The concept of after-market fork and shock customization is not new in the motorcycle world; but it is relatively new for mountain bikes.
Currently only one company in the U.S.A., PUSH Industries, offers this service for dirt riders looking to optimize performance.
The company was formed in 2004 by Darren Murphy. Darren was intimately familiar with the after-market customization of motorcycle forks because he worked in that industry. An avid motorcyclist and mountain biker, Darren was frustrated because he couldn't get the performance he expected from his mountain bike fork. He knew performance could be improved.
In a small facility in Irvine, California, PUSH Industries opened and began working with elite mountain bike racers to collect data about mountain bike fork and shock performance. In 2005, PUSH moved to Northern Colorado for a more centralized U.S. location, quality of life and for the proximity to good trail systems.
I've heard about PUSH for a few years now, so I decided to investigate further when my local bike shop recommended PUSH for a fork rebuild. The reason my shop would send fork rebuild business to someone else is because they thought I could have improved performance with a rebuild combined with tuning.
Making Your Equipment Right for YOU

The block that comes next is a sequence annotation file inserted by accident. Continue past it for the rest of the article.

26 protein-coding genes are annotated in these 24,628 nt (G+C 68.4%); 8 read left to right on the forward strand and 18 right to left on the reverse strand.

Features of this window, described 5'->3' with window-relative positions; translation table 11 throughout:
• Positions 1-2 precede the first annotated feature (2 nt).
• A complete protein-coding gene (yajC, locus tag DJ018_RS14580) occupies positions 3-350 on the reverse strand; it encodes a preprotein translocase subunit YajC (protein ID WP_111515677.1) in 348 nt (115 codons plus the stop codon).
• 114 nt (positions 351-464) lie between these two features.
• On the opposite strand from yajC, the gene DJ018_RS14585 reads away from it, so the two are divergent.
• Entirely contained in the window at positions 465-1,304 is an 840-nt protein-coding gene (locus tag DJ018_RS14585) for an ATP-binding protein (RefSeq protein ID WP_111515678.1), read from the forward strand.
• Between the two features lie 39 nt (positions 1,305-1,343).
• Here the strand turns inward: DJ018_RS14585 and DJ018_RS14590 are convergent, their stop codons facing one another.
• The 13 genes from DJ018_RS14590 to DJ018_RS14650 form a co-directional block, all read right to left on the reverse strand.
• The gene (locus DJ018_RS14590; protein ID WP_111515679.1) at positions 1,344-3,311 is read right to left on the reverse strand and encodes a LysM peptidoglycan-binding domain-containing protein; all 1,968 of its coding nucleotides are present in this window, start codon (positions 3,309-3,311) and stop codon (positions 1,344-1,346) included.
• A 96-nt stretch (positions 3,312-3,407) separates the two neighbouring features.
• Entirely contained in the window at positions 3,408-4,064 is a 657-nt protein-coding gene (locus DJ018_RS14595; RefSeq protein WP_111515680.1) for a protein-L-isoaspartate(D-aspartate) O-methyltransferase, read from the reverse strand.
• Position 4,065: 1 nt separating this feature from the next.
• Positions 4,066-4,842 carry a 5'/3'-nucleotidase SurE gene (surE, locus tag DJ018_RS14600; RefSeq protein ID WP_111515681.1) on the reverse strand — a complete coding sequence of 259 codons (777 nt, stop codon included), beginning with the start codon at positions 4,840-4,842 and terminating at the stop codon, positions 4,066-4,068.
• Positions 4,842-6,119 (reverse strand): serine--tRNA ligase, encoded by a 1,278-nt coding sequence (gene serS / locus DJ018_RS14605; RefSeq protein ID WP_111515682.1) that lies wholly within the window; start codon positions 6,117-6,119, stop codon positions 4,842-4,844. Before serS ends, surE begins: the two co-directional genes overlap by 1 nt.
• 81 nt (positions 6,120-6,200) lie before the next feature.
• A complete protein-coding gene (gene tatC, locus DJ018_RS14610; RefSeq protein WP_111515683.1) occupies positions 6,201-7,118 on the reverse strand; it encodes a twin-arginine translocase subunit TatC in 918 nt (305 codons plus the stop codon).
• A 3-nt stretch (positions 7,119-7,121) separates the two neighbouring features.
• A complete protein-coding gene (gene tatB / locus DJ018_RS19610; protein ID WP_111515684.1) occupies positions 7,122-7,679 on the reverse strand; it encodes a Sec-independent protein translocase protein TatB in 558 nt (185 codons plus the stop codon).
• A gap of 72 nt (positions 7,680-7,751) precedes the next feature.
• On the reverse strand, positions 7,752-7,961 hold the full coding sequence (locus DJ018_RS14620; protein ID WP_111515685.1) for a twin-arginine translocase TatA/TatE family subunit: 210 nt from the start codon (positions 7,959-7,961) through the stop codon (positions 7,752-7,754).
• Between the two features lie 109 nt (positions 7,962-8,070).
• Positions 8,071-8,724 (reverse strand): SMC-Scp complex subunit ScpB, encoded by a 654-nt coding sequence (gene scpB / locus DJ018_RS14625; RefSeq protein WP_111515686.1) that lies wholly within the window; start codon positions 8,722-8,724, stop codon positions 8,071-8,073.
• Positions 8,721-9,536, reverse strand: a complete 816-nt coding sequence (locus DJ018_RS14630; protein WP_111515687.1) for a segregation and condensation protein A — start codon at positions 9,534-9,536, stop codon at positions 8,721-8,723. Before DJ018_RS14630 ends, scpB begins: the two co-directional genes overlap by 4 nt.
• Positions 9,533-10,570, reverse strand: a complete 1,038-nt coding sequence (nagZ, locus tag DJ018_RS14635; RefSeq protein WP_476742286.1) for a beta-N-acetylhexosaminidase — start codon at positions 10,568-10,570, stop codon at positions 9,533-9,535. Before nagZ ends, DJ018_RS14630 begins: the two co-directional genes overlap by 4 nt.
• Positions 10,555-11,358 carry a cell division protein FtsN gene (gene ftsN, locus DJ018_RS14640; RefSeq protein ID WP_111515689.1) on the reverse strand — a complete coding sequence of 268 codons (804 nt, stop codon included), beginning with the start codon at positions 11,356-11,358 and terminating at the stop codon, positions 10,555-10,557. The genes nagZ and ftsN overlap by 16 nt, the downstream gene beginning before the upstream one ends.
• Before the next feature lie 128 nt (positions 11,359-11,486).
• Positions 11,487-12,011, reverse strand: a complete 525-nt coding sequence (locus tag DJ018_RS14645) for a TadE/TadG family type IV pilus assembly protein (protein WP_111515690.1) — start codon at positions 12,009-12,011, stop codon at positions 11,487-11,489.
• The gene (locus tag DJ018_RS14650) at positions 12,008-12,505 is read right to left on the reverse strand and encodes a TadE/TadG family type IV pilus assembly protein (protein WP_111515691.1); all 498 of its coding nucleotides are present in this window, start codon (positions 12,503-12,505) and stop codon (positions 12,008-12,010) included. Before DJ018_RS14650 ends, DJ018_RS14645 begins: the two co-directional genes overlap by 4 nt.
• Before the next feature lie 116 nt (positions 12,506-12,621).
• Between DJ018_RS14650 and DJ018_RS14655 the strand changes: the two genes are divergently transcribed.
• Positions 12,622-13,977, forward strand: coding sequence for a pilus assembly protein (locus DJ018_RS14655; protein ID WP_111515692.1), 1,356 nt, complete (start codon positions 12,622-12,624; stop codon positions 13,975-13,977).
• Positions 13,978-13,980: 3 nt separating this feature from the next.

So what does "rebuild combined with tuning" mean?
First, you have to know that fork and shock manufacturers build products that can be sold to the majority of customers so those products can be affordable. In the case of the fork that I own, this means building a product that can be used by someone weighing an average of 185 to 220 pounds. Additionally, manufacturers typically build in safety factors so that the product can support someone weighing over 220 pounds (e.g. 250 to 280 pounds) and survive use in certain extreme riding situations.
In order to help any fork or shock be more acceptable to a wider range of rider weights and riding styles, manufacturers add adjustability to the products so that items such as air pressure, compression and rebound can be customized. Some forks and rear shocks come with an option to lock out the system, making the bike feel more like a rigid frame system.
While all of this adjustability is good, it does come with a certain amount of compromise. The first compromise is rider weight. Take me for example: I weigh around 125 pounds for most of the year. Manufacturers simply do not build products that maximize performance for someone in my weight range.
The second thing to consider is riding style. When PUSH inquires about custom design for riding style, they want to know how you approach your riding:
- Plush — Propedal or lockout firmness is NOT as important as bump sensitivity
- Trail — I don't race, but like to have the ability to firm-up my suspension with external adjusters
- Race — Propedal or lockout firmness is VERY important to me
- Big Hit — A little sacrifice in small bump sensitivity to gain control on drops and jumps is good
- Downhill — Fast and flowy is my style. I hit drops and jumps but prefer transitions
Finally, technicians at PUSH consider the frame you're riding when they customize your fork. They know that the overall bike design and geometry of your ride needs to be factored into the equation of making your fork work optimally for you.